In Greek we have a Nominative, vocative, accusative, genetive and dative. In Latin we have all those and also an ablative. When you want to study why some cases have disapeared and others didn't, you must go back to an older stage, Indo-european language. Then we see that also in Latin some cases almost dissapeared, cause they had the same endings at one moment in time as and other case, so this other case took over the functions of the case and this case was no longer needed! In Latin there were also two other cases; instrumentalis and Locative. The instrumentalis was no longer needed at a certain moment, cause the ablative had taken over his functions. So also the locative dissapeared and was replaced mostly by prepositions. The locative indicated the place and the time mostly. Now we use prepositions (in urbe) or an other case (Romae, ...). But there are some forms that lasted like domi, ruri, humi etc. (these are old locatives!). You can see here old locatives with an ending in -i. Romae was spelled Roma-i in old times. So in fact forms like Romae are locatives and not genetives. But it's easier, when you learn Latin to say that it is a genetive and so all grammars do (except historical grammars of course). That way you have to remember less cases! The Romans did this for helping you!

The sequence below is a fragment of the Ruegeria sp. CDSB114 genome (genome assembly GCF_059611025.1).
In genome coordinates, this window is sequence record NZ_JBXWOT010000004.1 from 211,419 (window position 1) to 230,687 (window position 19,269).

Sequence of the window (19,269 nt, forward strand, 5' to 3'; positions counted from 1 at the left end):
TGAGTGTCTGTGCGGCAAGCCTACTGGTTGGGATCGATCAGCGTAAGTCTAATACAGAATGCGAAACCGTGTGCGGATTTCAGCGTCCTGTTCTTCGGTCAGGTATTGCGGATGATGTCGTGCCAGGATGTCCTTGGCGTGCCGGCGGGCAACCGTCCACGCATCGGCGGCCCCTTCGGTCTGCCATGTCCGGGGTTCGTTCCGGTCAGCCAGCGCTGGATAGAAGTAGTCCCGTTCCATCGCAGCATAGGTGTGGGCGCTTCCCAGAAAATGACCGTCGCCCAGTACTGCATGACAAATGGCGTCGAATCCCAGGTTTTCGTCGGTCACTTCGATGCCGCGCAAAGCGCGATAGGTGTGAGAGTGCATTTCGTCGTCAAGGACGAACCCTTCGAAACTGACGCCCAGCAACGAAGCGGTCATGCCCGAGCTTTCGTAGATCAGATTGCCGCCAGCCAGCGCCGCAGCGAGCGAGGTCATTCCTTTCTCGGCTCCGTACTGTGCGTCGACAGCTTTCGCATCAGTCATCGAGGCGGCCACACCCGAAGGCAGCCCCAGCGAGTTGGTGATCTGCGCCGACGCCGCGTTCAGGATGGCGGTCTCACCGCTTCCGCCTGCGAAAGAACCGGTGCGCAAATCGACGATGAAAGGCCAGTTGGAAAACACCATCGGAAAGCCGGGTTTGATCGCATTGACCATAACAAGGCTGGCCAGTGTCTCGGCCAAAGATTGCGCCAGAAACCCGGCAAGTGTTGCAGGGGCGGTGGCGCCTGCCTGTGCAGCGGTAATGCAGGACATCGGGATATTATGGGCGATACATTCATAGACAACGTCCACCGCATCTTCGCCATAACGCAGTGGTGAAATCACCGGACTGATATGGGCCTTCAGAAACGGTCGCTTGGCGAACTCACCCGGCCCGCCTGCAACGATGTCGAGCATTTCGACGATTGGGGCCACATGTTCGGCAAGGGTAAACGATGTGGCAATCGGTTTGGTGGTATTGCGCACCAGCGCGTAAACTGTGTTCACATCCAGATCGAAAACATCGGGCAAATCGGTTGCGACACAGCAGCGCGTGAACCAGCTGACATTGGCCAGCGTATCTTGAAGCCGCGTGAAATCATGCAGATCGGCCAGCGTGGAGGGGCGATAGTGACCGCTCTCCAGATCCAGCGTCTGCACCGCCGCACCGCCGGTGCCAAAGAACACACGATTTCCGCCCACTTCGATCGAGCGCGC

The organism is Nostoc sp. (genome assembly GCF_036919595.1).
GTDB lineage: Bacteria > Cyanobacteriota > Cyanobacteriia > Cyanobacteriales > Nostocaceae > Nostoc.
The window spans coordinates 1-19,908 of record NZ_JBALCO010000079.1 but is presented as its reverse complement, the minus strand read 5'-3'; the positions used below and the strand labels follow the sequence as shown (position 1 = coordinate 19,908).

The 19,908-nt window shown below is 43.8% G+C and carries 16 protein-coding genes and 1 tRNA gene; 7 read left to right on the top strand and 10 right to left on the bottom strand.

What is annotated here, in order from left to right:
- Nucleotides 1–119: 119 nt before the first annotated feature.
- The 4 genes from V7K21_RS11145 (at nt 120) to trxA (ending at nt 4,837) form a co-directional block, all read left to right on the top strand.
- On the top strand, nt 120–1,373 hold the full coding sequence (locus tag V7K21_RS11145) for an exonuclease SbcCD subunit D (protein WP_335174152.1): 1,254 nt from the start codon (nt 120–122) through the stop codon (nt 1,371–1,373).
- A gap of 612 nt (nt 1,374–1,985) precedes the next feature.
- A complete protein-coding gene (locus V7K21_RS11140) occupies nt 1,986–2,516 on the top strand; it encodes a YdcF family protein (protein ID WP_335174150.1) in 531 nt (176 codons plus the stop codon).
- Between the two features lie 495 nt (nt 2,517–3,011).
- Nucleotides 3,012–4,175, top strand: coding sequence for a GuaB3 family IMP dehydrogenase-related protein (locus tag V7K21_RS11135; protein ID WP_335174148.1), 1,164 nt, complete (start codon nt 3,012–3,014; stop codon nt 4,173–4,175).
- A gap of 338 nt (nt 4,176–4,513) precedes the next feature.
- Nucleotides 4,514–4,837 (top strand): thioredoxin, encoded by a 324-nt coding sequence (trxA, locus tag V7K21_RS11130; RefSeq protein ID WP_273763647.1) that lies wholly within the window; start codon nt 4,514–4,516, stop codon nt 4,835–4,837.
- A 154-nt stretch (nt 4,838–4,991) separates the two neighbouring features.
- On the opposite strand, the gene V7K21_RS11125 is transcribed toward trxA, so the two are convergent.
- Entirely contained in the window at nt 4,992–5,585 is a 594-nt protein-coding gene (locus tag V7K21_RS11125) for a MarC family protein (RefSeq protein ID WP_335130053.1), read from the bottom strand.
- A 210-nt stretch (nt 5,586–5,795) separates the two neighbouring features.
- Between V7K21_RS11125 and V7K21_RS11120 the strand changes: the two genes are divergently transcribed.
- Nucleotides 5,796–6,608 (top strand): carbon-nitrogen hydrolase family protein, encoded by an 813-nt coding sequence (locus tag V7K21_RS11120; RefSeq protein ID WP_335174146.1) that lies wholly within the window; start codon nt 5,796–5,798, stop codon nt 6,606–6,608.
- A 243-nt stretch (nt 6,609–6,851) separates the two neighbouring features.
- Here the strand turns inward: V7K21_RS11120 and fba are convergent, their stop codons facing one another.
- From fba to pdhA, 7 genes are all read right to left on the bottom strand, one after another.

<br /><br />When Latin felt appart into many Roman languages the cases we know, were mostly transformed in prepositions too! <br /><br />Referring to the ablative - dative question; <br /><br />You all know that the endings of the ablative are often the same as the endings of the dative, for exemple; <br />feminis - feminis (femina), avo - avo, avis -avis (avus), mari -mari (mare) and also the endings on - ibus are the same etc, etc.<br /><br />In Greek we have many iota subscripta. The fact that a iota was subscribed means that it was pronounced less. So in later Greek (Byzantine Greek) it dissapeared. <br />The forms of the dative in Greek corresponded better with the ablative than with the dative in Latin. That's why the Romans took over the Greek dative with the functions of an ablative (!!!) and that they let the dative - case open in the Greek declension!<br />It has a morphological explanation. Also the ablative and dative are in most cases connected when you look at the origins. <br /><br />But if you want to now more about that, you should read a historical grammar, like; Palmer, The Latin language
. or Ernout, Grammaire historique du Latin
. (Frensh).<br /><br />But remember in the Greek declension the Romans had an ablative and no dative! In Greek it's the opposite!<br />